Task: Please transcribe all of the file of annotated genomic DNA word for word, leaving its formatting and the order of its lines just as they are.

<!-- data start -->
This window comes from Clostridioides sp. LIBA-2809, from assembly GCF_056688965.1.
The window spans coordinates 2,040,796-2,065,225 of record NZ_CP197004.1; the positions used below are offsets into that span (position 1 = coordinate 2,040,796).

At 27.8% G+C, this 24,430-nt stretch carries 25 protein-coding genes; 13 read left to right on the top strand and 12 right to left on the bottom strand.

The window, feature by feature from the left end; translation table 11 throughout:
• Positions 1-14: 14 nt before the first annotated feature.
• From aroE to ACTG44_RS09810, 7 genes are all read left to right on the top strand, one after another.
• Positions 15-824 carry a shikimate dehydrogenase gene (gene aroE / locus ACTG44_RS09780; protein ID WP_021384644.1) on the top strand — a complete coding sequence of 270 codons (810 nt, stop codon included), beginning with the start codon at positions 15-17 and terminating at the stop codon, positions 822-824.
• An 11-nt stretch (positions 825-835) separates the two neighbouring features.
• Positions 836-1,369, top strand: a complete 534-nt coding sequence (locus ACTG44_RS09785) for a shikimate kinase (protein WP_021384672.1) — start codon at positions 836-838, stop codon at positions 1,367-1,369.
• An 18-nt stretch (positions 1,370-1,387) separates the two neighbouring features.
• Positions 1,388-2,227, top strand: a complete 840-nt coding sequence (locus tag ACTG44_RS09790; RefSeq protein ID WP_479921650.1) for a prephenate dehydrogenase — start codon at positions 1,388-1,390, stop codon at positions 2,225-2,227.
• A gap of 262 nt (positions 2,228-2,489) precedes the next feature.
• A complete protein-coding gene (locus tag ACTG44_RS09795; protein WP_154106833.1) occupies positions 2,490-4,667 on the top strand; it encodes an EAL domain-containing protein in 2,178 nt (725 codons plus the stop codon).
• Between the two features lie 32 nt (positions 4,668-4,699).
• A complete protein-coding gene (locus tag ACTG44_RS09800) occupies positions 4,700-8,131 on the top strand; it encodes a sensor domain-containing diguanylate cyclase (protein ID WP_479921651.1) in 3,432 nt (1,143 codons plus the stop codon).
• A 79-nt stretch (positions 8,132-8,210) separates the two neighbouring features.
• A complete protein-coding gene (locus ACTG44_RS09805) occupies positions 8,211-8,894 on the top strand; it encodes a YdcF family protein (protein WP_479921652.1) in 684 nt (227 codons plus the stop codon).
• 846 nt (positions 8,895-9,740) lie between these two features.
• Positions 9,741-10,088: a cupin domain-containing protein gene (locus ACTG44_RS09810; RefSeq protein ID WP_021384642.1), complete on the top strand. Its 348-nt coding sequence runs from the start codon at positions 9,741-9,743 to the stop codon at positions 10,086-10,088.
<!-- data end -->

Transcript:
This window comes from Clostridioides sp. LIBA-2809, from assembly GCF_056688965.1.
The window spans coordinates 2,040,796-2,065,225 of record NZ_CP197004.1; the positions used below are offsets into that span (position 1 = coordinate 2,040,796).

At 27.8% G+C, this 24,430-nt stretch carries 25 protein-coding genes; 13 read left to right on the top strand and 12 right to left on the bottom strand.

The window, feature by feature from the left end; translation table 11 throughout:
• Positions 1-14: 14 nt before the first annotated feature.
• From aroE to ACTG44_RS09810, 7 genes are all read left to right on the top strand, one after another.
• Positions 15-824 carry a shikimate dehydrogenase gene (gene aroE / locus ACTG44_RS09780; protein ID WP_021384644.1) on the top strand — a complete coding sequence of 270 codons (810 nt, stop codon included), beginning with the start codon at positions 15-17 and terminating at the stop codon, positions 822-824.
• An 11-nt stretch (positions 825-835) separates the two neighbouring features.
• Positions 836-1,369, top strand: a complete 534-nt coding sequence (locus ACTG44_RS09785) for a shikimate kinase (protein WP_021384672.1) — start codon at positions 836-838, stop codon at positions 1,367-1,369.
• An 18-nt stretch (positions 1,370-1,387) separates the two neighbouring features.
• Positions 1,388-2,227, top strand: a complete 840-nt coding sequence (locus tag ACTG44_RS09790; RefSeq protein ID WP_479921650.1) for a prephenate dehydrogenase — start codon at positions 1,388-1,390, stop codon at positions 2,225-2,227.
• A gap of 262 nt (positions 2,228-2,489) precedes the next feature.
• A complete protein-coding gene (locus tag ACTG44_RS09795; protein WP_154106833.1) occupies positions 2,490-4,667 on the top strand; it encodes an EAL domain-containing protein in 2,178 nt (725 codons plus the stop codon).
• Between the two features lie 32 nt (positions 4,668-4,699).
• A complete protein-coding gene (locus tag ACTG44_RS09800) occupies positions 4,700-8,131 on the top strand; it encodes a sensor domain-containing diguanylate cyclase (protein ID WP_479921651.1) in 3,432 nt (1,143 codons plus the stop codon).
• A 79-nt stretch (positions 8,132-8,210) separates the two neighbouring features.
• A complete protein-coding gene (locus ACTG44_RS09805) occupies positions 8,211-8,894 on the top strand; it encodes a YdcF family protein (protein WP_479921652.1) in 684 nt (227 codons plus the stop codon).
• 846 nt (positions 8,895-9,740) lie between these two features.
• Positions 9,741-10,088: a cupin domain-containing protein gene (locus ACTG44_RS09810; RefSeq protein ID WP_021384642.1), complete on the top strand. Its 348-nt coding sequence runs from the start codon at positions 9,741-9,743 to the stop codon at positions 10,086-10,088.